Construction work on a waste station on the shore of Gravesend Bay is polluting water, spreading contaminated soil and debris into the air, and harming marine life, according to elected officials and concerned locals.
Assemblyman Bill Colton (D–Bensonhurst) and Councilman Mark Treyger (D–Coney Island) gathered with Bensonhurst residents outside Colton’s Kings Highway district office on Sept. 1 to display photos showing oily substances in the water and poorly contained debris at the site of the Southwest Brooklyn Marine Waste Transfer Station.
Colton called it a David-versus-Goliath story that pits the people of Southern Brooklyn against Mayor DeBlasio and the construction company contracted to build the station.
“This environmental injustice is being brought upon the people of this community by the city administration,” said Colton. “This doesn’t just stay in the waters at the site of the station. This spreads to Coney Island, Seagate, Brighton Beach, and all of Southern Brooklyn.”
The new transfer station is being built on the site of an illegally operated Sanitation Department incinerator that Colton helped get shut down in 1991. The elected officials said that independent studies of the site in 2012 confirmed high levels of dangerous toxins — including mercury and dioxins — and needs a clean up, not construction work.
“Why are we spending hundreds of millions of taxpayer dollars building antiquated garbage stations in residential neighborhoods?” asked Treyger. “This is a site needing federal, state, and city resources to conduct environmental remediation like Gowanus Canal or Fresh Kills in Staten Island.”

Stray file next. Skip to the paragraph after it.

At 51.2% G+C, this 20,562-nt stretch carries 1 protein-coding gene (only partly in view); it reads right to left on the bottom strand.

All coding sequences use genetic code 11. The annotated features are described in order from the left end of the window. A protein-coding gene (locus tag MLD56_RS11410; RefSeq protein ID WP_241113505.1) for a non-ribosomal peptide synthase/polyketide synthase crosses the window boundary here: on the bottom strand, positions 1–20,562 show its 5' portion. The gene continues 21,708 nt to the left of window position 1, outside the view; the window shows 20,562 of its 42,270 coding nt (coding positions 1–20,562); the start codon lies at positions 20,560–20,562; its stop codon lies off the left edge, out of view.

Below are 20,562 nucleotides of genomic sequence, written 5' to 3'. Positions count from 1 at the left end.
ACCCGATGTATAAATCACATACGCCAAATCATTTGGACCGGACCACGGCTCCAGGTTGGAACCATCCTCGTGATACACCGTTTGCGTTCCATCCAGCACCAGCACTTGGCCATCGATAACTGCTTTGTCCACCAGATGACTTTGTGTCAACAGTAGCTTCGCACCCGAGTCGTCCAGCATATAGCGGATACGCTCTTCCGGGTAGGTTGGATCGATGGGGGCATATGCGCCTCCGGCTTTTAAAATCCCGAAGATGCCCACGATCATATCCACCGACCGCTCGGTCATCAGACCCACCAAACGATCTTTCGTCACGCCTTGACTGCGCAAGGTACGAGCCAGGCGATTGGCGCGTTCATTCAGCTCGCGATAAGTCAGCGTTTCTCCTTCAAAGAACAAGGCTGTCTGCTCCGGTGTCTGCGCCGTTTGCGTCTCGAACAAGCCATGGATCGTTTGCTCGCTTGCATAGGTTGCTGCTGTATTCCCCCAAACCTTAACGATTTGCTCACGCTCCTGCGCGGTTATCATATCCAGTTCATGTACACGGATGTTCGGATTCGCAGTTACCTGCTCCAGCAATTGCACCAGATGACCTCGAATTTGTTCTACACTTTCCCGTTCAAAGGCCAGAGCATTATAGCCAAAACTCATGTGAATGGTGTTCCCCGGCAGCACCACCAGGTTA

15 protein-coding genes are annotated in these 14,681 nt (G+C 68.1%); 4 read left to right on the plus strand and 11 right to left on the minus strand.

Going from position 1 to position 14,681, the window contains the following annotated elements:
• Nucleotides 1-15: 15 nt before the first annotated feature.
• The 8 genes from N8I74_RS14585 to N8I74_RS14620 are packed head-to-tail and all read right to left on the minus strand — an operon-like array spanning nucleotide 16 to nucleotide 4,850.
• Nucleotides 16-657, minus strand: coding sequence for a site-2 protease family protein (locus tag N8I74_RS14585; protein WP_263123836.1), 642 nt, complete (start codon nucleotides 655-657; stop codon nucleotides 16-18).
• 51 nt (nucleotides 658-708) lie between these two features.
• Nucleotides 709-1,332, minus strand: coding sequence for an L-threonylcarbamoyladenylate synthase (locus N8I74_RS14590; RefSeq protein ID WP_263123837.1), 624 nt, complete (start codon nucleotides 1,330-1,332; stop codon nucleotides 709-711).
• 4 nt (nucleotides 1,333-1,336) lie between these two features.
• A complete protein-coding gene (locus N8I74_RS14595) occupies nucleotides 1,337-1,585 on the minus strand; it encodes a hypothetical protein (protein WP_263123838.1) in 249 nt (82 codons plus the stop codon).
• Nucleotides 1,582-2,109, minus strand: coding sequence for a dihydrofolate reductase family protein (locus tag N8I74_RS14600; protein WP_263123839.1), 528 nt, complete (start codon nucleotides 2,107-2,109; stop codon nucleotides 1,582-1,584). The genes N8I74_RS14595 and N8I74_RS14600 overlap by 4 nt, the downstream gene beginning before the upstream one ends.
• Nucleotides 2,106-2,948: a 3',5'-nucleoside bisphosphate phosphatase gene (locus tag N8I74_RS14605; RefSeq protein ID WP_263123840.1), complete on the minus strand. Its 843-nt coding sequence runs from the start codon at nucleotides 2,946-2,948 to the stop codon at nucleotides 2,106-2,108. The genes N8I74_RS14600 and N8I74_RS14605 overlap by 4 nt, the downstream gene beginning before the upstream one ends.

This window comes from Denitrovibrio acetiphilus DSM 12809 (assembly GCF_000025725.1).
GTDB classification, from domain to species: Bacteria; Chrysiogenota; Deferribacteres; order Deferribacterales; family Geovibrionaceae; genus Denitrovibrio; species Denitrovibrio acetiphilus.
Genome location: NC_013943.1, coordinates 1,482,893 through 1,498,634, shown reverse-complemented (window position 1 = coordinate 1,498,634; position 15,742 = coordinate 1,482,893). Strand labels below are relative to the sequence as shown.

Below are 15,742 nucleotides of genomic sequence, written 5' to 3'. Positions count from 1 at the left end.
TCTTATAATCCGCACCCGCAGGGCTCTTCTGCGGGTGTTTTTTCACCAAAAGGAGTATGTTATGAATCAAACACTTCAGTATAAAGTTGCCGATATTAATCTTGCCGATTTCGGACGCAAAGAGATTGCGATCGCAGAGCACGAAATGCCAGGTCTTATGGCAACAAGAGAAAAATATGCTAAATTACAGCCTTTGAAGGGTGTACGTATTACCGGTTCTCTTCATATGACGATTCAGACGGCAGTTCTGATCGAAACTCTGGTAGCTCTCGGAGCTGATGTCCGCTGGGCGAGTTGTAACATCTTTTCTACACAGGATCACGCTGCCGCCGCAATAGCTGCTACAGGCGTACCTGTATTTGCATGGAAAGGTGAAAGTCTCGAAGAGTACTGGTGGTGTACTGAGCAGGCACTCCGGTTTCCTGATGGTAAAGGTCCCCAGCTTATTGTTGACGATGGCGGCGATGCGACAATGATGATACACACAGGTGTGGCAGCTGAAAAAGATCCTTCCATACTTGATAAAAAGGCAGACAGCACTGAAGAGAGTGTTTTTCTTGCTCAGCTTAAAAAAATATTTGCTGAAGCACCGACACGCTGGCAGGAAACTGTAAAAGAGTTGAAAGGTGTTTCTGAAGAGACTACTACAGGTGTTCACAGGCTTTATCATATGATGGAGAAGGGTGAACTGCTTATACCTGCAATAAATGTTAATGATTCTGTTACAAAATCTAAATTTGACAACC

Colton has fought the transfer station for years after initially supporting it and penned a bipartisan letter about the project to the Environmental Protection Agency along with Rep. Daniel Donovan (R–Bay Ridge), citing a World War II-era incident when a Navy barge carrying live bombs overturned near the Rockaways. Many were never recovered, and one professional diver claimed in 2010 that there were more than 1,500 still at the bottom of Gravesend Bay. Colton expressed concern that dredging could trigger an explosion.
Gravesend Bay is also a federally designated Essential Fish Habitat, and one local environmental activist said that species of fish that locals often catch for consumption are found in the area where dredging is taking place, including flounder, bluefish, striped bass, and blue claw crab.
“You can go all along the shores of Gravesend Bay and Coney Island and you’ll see people catching fish and crabs to feed their family,” said Ida Sanoff. “The more fish that they eat that contain contaminants, the more chance their families will be exposed. This is not just a narrow local problem. It has much broader implications.”